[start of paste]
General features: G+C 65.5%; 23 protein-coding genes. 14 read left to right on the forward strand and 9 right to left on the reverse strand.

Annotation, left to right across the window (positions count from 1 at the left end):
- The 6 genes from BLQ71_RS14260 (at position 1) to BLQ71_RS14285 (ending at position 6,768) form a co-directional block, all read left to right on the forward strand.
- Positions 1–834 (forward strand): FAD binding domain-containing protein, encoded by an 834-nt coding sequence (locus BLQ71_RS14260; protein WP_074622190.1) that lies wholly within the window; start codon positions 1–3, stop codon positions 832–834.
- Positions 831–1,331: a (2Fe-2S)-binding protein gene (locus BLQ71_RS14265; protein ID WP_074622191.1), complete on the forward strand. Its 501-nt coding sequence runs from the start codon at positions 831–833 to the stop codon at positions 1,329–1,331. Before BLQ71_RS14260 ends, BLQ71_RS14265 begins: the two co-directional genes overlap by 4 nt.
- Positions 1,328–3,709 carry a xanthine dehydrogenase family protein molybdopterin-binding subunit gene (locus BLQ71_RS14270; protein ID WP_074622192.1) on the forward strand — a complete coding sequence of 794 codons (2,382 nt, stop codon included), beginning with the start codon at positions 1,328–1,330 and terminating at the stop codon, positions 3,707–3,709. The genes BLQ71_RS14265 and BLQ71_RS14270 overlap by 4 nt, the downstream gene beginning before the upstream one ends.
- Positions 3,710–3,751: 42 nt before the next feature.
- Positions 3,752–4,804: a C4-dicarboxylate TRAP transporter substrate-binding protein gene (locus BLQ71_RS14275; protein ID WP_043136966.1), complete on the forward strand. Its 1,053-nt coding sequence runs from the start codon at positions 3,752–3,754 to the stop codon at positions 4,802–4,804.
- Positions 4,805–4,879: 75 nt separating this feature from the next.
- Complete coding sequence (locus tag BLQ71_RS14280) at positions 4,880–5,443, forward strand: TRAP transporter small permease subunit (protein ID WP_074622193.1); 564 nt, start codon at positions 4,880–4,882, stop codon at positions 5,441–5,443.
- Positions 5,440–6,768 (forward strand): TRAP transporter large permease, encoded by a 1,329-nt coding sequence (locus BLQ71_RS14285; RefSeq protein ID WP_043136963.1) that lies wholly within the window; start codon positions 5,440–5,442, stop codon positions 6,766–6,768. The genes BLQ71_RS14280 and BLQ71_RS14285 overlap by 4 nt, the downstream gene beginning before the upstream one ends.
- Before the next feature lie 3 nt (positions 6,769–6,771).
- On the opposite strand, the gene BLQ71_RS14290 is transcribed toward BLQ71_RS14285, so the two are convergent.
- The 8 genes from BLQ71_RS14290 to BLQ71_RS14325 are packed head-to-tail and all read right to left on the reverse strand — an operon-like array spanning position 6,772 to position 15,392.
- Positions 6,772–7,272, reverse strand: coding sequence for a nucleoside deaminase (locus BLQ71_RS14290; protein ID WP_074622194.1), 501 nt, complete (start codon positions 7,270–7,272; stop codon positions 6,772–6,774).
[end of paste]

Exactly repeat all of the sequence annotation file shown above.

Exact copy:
General features: G+C 65.5%; 23 protein-coding genes. 14 read left to right on the forward strand and 9 right to left on the reverse strand.

Annotation, left to right across the window (positions count from 1 at the left end):
- The 6 genes from BLQ71_RS14260 (at position 1) to BLQ71_RS14285 (ending at position 6,768) form a co-directional block, all read left to right on the forward strand.
- Positions 1–834 (forward strand): FAD binding domain-containing protein, encoded by an 834-nt coding sequence (locus BLQ71_RS14260; protein WP_074622190.1) that lies wholly within the window; start codon positions 1–3, stop codon positions 832–834.
- Positions 831–1,331: a (2Fe-2S)-binding protein gene (locus BLQ71_RS14265; protein ID WP_074622191.1), complete on the forward strand. Its 501-nt coding sequence runs from the start codon at positions 831–833 to the stop codon at positions 1,329–1,331. Before BLQ71_RS14260 ends, BLQ71_RS14265 begins: the two co-directional genes overlap by 4 nt.
- Positions 1,328–3,709 carry a xanthine dehydrogenase family protein molybdopterin-binding subunit gene (locus BLQ71_RS14270; protein ID WP_074622192.1) on the forward strand — a complete coding sequence of 794 codons (2,382 nt, stop codon included), beginning with the start codon at positions 1,328–1,330 and terminating at the stop codon, positions 3,707–3,709. The genes BLQ71_RS14265 and BLQ71_RS14270 overlap by 4 nt, the downstream gene beginning before the upstream one ends.
- Positions 3,710–3,751: 42 nt before the next feature.
- Positions 3,752–4,804: a C4-dicarboxylate TRAP transporter substrate-binding protein gene (locus BLQ71_RS14275; protein ID WP_043136966.1), complete on the forward strand. Its 1,053-nt coding sequence runs from the start codon at positions 3,752–3,754 to the stop codon at positions 4,802–4,804.
- Positions 4,805–4,879: 75 nt separating this feature from the next.
- Complete coding sequence (locus tag BLQ71_RS14280) at positions 4,880–5,443, forward strand: TRAP transporter small permease subunit (protein ID WP_074622193.1); 564 nt, start codon at positions 4,880–4,882, stop codon at positions 5,441–5,443.
- Positions 5,440–6,768 (forward strand): TRAP transporter large permease, encoded by a 1,329-nt coding sequence (locus BLQ71_RS14285; RefSeq protein ID WP_043136963.1) that lies wholly within the window; start codon positions 5,440–5,442, stop codon positions 6,766–6,768. The genes BLQ71_RS14280 and BLQ71_RS14285 overlap by 4 nt, the downstream gene beginning before the upstream one ends.
- Before the next feature lie 3 nt (positions 6,769–6,771).
- On the opposite strand, the gene BLQ71_RS14290 is transcribed toward BLQ71_RS14285, so the two are convergent.
- The 8 genes from BLQ71_RS14290 to BLQ71_RS14325 are packed head-to-tail and all read right to left on the reverse strand — an operon-like array spanning position 6,772 to position 15,392.
- Positions 6,772–7,272, reverse strand: coding sequence for a nucleoside deaminase (locus BLQ71_RS14290; protein ID WP_074622194.1), 501 nt, complete (start codon positions 7,270–7,272; stop codon positions 6,772–6,774).